Pop obsessions fuel quickie bios

Books: Publishers strike while a star is hot. So, before many young idols have even got a life, they've got a life story.

March 07, 2000|By Monica Eng | Monica Eng,CHICAGO TRIBUNE

Harry Potter mania may have captured media headlines last year, but another publishing phenomenon may have put more young noses in books than Harry did: unauthorized biographies.

"Unauthorized" may be a little misleading.

These fan-targeted books are shamelessly flattering to their subjects, and no one would call them great works of literature. But they are great sellers.

The boy band 'N Sync has inspired two giant sellers. According to its publisher, Random House, there are 750,000 copies of " 'N Sync: The Official Book" in print, whereas Scholastic Paperbacks reports 450,000 copies in print of " 'N Sync-Backstage Pass: Your Kickin' Keepsake Scrapbook!"

Meanwhile, New American Library (an imprint of Penguin Putnam) has produced 275,000 copies of "The Heart and Soul of Nick Carter" to keep up with demand, and Elina Furman's "Ricky Martin" (which hit No. 35 on the New York Times best-seller list) was even excerpted last summer in a Chicago newspaper.

The sales figures for the 'N Sync books would be impressive for any title, but what makes the two paperbacks more astonishing still is that they were competing in a field of 16 other 'N Sync fan books published last year. If that sounds like a lot, consider this: Under the combined subject headings of Britney Spears, Backstreet Boys, 'N Sync and Ricky Martin, the publishing industry churned out 64 separate titles in 1999.

"In the mid-'80s and early '90s we did New Kids On The Block and Brad Pitt and those all did fine, but [the demand has] never been near this," says Judith Haut of Random House Children's Books, referring to the company's huge successes with an official 'N Sync book and an unofficial Leonardo DiCaprio paperback.

Although a handful of these fan books have been approved by the subject, the vast majority fall into the "unauthorized" category, which, on the surface, seems to promise dirt. But that paradigm doesn't apply to this fan-friendly genre. Any journalist who has written a critical word about a boy band knows that their slavishly loyal and Internet-savvy followers are well-organized and easily offended. Between this concern, the fear of lawsuits and the need for speed -- getting star approval is time-consuming -- the uncritical and unauthorized road presents writers with the easiest path.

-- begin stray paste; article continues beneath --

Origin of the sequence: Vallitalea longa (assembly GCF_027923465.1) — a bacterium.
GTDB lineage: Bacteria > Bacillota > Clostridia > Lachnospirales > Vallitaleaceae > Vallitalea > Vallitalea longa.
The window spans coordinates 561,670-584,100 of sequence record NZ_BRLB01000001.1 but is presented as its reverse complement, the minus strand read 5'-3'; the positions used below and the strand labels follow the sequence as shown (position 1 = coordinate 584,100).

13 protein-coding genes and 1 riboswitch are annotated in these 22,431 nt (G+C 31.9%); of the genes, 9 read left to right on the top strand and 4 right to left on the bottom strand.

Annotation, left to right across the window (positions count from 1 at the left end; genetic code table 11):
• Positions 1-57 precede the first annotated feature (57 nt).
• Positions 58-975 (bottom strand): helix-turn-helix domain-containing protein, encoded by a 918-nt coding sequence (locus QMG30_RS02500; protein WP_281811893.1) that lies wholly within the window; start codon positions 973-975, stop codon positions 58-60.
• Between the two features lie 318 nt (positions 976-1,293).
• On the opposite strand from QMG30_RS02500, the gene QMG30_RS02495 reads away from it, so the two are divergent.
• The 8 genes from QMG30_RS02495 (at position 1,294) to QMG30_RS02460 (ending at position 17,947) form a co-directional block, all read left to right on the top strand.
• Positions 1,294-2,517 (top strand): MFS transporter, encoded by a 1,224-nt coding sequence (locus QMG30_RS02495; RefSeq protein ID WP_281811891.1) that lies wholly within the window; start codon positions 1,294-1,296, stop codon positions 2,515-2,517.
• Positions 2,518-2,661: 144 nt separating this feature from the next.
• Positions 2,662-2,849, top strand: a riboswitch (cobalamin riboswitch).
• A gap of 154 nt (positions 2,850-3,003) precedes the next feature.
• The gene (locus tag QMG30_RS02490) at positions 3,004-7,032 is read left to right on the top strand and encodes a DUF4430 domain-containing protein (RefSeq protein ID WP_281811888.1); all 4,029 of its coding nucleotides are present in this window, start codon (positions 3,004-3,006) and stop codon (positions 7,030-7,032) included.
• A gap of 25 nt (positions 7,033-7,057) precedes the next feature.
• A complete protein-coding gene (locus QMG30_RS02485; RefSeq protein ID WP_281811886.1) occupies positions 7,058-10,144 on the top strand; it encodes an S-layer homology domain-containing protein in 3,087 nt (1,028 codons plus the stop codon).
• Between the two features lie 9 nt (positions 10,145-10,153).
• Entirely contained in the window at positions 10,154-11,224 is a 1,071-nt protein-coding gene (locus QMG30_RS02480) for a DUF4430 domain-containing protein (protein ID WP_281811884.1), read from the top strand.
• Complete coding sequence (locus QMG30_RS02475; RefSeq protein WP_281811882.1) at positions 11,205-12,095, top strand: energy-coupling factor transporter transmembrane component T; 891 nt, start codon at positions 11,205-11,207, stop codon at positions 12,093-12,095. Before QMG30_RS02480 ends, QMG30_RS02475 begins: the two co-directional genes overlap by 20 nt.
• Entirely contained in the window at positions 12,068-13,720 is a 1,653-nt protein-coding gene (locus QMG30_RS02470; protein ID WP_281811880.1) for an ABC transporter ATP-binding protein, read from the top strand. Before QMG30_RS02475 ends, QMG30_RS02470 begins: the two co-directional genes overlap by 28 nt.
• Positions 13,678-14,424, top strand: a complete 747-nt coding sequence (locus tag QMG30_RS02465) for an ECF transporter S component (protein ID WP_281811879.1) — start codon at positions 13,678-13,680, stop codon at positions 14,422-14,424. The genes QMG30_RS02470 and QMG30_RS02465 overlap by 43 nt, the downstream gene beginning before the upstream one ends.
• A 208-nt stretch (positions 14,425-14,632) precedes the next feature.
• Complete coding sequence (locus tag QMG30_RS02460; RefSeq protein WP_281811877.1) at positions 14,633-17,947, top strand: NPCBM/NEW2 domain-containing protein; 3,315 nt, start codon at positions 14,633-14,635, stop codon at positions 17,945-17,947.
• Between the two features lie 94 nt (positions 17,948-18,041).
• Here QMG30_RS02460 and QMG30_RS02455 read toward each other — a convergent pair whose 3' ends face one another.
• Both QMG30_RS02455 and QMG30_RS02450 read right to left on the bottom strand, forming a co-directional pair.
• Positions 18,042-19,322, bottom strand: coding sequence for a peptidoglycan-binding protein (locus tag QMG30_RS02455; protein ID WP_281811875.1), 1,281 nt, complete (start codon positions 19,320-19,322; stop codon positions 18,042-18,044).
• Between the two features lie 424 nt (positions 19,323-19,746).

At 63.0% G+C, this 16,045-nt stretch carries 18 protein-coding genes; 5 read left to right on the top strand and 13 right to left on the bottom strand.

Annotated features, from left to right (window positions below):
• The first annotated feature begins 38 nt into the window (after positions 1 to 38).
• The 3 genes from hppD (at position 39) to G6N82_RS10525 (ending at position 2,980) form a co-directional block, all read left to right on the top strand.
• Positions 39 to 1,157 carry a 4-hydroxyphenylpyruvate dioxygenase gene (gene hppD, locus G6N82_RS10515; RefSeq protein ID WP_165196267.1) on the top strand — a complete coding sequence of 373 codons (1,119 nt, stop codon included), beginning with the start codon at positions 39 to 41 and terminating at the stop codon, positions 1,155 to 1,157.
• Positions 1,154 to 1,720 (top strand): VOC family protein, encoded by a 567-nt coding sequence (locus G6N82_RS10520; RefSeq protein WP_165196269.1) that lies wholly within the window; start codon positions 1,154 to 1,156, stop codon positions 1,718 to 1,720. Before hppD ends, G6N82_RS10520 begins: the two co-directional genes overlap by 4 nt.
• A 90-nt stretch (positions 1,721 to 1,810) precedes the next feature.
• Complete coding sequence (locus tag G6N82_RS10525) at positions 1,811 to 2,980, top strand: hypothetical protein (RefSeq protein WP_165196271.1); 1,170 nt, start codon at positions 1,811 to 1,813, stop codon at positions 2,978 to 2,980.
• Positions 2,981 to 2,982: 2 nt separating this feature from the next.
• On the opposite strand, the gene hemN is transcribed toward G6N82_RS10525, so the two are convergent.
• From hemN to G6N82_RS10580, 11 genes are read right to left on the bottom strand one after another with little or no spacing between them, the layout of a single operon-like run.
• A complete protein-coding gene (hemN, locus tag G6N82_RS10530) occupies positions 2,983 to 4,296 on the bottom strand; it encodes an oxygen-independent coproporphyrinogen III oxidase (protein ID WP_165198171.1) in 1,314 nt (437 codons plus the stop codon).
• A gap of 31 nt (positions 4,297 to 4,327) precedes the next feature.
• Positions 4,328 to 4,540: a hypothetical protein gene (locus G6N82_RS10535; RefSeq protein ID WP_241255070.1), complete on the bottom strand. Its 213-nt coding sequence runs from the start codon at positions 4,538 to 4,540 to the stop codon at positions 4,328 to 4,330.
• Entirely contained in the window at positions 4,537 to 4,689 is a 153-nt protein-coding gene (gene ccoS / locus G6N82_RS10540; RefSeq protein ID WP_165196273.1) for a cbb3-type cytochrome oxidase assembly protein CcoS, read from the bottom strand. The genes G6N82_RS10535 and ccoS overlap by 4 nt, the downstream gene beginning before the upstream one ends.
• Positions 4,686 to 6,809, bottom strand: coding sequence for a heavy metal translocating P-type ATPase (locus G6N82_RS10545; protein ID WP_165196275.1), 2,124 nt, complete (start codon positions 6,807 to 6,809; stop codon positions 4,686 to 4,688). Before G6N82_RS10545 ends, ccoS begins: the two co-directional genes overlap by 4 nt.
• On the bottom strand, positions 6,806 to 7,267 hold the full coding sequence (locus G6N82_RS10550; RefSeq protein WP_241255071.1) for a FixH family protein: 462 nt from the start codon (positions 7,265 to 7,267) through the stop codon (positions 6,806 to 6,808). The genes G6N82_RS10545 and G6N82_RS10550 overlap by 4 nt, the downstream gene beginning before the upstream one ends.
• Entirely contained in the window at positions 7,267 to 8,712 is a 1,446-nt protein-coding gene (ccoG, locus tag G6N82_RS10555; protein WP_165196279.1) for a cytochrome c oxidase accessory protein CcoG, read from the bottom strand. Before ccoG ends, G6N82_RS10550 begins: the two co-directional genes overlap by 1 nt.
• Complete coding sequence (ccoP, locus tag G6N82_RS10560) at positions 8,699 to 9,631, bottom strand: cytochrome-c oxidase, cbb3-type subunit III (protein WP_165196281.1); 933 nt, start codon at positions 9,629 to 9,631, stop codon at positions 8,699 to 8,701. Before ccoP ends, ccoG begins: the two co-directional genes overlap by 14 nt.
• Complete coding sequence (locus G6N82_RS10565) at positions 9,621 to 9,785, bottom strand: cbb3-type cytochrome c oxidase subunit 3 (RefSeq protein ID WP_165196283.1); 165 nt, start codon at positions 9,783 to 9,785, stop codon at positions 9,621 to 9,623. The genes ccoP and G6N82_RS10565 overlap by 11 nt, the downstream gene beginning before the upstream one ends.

Still, there are times when an authorized version is worth pursuing. One such was when Backstreet Boy Nick Carter authorized his mother Jane to write "The Heart and Soul of Nick Carter." The book promised "secrets only a mother would know," like: "Virtually from the beginning of his life, Nick gravitated -- and gyrated even in his diapers -- to music."

In addition to writing an introduction to the book called "My Mother/Myself," Nick did a live appearance to promote it.

"A week after Nick attended a signing of the book, it hit the best-seller list," Burke says. "So in my opinion it can do a lot better when the celebrity signs on because they help with promotion. Unauthorized can sound more attractive, but I don't think your sales figures will prove that out, especially when you are talking about his kind of pop culture quick hit. If there are 10 books out there, and the star signs on for one, that's the one [people] want."

Although plenty of teen-agers buy these books, Craig Walker of Scholastic Paperbacks says his company's biggest fan book buyers are generally between 9 and 12.

Many see this book boom as an extension of the public's cable TV-fed obsession with celebiographical shows, such as MTV's "BIOrhythms," VH1's "Behind the Music," A&E's "Biography," E! Entertainment Television's "Celebrity Profiles," "True Hollywood Story" and "Mysteries and Scandals" and most recently MSNBC's "Headliners & Legends." But probably one of the biggest factors in their popularity is the late-'90s teen pop culture boom that has extended from boy bands and movies to TV and publishing and found teen-agers (not to mention hordes of tweeners) spending a big chunk of their estimated $153 billion in disposable income on pop entertainment last year.

Perhaps the word "biography" is a little heavy for these publications, which are printed in oversized type, often run to 50,000 words and take as little as three weeks to write. Branded with titles such as "Give It To You: The Jordan Knight Story," "Ricky Martin: Rockin' The House" or "Britney Spears: Stylin'!", these are often less probing analyses of lives than fan-targeted extensions of Tiger Beat articles.

Unlike prestigious authors of fiction, quickie bio writers are rarely given the luxury of waiting for the muse to strike. Their books must be produced on demand under tight deadlines and while the audience is still interested.

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